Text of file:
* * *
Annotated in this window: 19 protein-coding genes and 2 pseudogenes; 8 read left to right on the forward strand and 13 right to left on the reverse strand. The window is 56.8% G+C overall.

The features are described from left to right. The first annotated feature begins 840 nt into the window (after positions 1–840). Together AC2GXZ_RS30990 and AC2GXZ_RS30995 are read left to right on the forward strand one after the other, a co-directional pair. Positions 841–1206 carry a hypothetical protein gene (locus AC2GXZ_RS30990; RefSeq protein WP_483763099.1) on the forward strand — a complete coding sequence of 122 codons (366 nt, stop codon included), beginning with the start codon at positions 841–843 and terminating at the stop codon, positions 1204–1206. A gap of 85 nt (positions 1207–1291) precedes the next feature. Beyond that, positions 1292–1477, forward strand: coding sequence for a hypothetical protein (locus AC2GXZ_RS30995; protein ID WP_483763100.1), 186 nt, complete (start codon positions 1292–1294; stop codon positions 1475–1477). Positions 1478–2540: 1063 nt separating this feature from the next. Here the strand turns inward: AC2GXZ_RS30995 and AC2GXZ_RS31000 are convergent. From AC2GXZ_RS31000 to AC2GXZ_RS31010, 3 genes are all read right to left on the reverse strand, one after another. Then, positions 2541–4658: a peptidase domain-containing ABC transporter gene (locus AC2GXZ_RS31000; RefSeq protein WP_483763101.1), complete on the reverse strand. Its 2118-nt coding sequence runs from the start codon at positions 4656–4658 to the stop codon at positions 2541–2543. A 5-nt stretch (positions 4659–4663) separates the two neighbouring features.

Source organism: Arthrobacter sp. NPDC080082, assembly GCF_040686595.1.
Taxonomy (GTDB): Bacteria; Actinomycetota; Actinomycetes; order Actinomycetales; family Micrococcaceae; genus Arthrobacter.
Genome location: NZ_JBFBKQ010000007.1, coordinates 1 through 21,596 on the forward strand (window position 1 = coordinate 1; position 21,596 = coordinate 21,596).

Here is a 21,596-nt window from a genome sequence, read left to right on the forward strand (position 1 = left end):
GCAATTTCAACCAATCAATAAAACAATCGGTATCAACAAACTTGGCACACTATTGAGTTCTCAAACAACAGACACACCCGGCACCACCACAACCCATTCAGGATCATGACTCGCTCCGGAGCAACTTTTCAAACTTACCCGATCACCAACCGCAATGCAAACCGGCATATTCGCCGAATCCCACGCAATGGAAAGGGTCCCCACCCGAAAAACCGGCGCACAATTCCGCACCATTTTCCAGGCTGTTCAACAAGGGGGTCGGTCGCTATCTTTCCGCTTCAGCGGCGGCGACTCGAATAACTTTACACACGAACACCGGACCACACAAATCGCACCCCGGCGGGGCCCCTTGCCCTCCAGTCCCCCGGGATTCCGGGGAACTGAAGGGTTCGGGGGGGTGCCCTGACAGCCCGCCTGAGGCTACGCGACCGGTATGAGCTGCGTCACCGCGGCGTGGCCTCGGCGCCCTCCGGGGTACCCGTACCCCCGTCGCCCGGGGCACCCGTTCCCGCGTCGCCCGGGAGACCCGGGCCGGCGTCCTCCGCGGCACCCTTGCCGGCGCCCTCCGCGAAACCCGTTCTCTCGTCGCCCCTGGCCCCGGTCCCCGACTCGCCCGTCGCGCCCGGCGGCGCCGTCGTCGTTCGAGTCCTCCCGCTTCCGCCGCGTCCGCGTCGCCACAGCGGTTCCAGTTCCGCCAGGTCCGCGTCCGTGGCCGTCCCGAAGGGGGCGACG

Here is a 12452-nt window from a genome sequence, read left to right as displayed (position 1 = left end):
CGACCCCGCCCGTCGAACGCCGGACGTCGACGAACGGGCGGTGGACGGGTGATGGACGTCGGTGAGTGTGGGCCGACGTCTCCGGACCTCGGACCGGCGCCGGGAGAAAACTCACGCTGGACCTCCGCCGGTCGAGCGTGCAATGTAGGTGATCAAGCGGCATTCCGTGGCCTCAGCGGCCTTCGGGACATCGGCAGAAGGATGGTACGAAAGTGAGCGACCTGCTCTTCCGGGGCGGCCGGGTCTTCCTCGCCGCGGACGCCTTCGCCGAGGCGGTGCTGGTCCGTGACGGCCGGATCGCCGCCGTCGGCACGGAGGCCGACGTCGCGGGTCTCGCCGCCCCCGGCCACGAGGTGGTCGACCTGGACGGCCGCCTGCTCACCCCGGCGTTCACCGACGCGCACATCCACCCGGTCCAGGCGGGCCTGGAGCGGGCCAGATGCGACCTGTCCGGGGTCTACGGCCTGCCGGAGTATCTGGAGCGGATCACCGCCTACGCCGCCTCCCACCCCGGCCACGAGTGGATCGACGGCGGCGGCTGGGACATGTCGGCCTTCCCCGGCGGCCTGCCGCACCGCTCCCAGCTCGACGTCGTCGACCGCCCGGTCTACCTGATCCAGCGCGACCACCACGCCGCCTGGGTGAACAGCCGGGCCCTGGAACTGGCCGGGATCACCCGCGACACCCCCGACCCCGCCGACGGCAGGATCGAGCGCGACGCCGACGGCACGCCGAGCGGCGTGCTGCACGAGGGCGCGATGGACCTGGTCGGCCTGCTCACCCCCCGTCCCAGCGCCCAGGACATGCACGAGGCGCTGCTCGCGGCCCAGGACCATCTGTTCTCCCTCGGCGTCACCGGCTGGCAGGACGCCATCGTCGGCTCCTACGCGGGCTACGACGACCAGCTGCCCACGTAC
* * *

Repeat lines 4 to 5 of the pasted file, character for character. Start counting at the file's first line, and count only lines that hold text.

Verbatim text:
Taxonomy (GTDB): Bacteria; Actinomycetota; Actinomycetes; order Actinomycetales; family Micrococcaceae; genus Arthrobacter.
Genome location: NZ_JBFBKQ010000007.1, coordinates 1 through 21,596 on the forward strand (window position 1 = coordinate 1; position 21,596 = coordinate 21,596).